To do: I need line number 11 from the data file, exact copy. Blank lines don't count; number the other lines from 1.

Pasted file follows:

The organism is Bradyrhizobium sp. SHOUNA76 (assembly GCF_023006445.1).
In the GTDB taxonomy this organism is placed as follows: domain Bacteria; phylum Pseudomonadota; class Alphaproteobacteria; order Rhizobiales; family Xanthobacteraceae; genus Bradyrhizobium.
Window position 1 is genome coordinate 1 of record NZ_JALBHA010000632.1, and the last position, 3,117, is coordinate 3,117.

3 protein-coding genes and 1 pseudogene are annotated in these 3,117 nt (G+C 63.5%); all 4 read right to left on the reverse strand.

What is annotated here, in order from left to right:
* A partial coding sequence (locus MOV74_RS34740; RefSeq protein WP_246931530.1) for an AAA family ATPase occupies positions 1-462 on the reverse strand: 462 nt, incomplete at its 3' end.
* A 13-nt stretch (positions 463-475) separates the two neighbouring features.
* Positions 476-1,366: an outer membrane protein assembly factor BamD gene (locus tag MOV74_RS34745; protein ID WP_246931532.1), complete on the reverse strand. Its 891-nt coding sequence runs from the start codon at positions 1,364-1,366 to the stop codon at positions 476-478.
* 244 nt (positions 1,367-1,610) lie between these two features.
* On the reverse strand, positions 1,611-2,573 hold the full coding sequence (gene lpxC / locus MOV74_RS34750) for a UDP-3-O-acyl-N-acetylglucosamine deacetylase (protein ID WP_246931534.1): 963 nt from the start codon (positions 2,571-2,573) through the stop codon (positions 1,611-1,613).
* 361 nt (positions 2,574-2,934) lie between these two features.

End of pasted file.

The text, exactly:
* 361 nt (positions 2,574-2,934) lie between these two features.